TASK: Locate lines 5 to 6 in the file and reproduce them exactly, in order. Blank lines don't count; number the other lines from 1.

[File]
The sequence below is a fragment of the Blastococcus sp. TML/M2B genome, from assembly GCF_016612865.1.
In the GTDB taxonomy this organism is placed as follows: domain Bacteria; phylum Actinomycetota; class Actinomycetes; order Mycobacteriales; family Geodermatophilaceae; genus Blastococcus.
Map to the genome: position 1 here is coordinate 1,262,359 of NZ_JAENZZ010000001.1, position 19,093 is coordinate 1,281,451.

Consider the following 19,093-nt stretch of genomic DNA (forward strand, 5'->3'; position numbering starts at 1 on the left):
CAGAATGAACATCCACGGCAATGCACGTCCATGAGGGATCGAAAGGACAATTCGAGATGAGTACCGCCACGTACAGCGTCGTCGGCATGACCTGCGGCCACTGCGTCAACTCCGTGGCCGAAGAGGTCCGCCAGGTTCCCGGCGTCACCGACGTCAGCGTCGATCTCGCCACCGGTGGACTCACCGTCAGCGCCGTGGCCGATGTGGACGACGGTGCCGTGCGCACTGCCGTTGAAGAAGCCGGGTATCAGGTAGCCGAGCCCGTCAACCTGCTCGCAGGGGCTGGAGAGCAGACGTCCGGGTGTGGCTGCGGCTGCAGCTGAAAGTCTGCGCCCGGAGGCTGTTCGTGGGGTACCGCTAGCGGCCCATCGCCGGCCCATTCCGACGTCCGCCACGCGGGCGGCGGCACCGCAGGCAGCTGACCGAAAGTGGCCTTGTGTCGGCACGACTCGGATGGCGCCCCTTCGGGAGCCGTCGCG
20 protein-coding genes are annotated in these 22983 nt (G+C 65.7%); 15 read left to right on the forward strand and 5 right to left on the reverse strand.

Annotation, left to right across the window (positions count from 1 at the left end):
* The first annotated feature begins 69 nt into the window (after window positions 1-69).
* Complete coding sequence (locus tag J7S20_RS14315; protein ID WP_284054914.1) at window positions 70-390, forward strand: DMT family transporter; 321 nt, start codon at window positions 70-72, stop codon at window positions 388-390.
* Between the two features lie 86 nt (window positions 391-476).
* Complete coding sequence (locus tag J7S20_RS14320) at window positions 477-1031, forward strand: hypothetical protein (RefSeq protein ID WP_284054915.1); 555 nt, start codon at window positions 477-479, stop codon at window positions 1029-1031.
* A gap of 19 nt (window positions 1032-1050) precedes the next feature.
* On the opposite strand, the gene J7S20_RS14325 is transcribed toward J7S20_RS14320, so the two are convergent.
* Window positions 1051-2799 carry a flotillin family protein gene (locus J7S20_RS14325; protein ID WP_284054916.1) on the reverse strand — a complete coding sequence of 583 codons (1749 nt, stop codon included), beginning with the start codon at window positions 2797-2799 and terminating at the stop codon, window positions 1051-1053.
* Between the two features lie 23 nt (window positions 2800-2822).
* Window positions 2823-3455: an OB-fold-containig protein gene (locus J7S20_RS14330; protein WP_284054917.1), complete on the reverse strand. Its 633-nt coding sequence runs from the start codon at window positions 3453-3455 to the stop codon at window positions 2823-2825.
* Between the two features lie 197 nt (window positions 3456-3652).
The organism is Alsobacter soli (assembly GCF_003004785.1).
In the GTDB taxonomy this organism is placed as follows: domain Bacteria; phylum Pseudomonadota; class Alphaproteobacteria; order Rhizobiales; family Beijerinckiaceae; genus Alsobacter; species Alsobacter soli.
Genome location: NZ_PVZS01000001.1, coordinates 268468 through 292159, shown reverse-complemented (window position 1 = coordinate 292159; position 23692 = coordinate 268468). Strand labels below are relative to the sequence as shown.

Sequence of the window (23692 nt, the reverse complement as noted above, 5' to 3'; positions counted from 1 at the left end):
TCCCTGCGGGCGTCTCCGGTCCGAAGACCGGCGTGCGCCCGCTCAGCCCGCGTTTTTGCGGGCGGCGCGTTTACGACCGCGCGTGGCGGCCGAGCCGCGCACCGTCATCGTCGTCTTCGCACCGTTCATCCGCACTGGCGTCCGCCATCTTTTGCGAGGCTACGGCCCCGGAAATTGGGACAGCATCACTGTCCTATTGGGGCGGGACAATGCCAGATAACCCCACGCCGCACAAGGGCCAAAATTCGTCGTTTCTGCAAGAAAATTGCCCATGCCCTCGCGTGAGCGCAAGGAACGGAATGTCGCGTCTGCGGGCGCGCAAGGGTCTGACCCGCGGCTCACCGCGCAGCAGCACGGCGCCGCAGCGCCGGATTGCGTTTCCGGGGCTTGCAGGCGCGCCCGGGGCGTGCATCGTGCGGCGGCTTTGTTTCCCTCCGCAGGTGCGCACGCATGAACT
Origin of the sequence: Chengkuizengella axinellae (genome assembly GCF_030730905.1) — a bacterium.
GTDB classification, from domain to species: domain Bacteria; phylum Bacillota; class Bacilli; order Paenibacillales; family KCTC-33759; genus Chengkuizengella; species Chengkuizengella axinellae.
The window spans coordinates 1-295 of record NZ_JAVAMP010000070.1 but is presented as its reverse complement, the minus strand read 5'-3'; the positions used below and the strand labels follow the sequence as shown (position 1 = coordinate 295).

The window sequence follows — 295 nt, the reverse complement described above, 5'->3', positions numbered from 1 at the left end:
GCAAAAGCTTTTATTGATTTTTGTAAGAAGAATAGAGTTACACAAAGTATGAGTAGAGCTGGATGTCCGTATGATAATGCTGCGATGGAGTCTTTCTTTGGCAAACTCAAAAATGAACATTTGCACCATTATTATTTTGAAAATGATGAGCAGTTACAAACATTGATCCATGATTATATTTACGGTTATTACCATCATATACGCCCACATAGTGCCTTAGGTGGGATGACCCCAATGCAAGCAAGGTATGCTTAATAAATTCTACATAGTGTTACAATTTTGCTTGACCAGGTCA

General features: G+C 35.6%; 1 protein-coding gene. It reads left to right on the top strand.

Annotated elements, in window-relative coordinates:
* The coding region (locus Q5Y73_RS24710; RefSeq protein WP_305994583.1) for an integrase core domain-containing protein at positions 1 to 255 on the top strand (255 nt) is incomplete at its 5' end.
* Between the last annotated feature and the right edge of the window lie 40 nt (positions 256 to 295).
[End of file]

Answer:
CAGAATGAACATCCACGGCAATGCACGTCCATGAGGGATCGAAAGGACAATTCGAGATGAGTACCGCCACGTACAGCGTCGTCGGCATGACCTGCGGCCACTGCGTCAACTCCGTGGCCGAAGAGGTCCGCCAGGTTCCCGGCGTCACCGACGTCAGCGTCGATCTCGCCACCGGTGGACTCACCGTCAGCGCCGTGGCCGATGTGGACGACGGTGCCGTGCGCACTGCCGTTGAAGAAGCCGGGTATCAGGTAGCCGAGCCCGTCAACCTGCTCGCAGGGGCTGGAGAGCAGACGTCCGGGTGTGGCTGCGGCTGCAGCTGAAAGTCTGCGCCCGGAGGCTGTTCGTGGGGTACCGCTAGCGGCCCATCGCCGGCCCATTCCGACGTCCGCCACGCGGGCGGCGGCACCGCAGGCAGCTGACCGAAAGTGGCCTTGTGTCGGCACGACTCGGATGGCGCCCCTTCGGGAGCCGTCGCG
20 protein-coding genes are annotated in these 22983 nt (G+C 65.7%); 15 read left to right on the forward strand and 5 right to left on the reverse strand.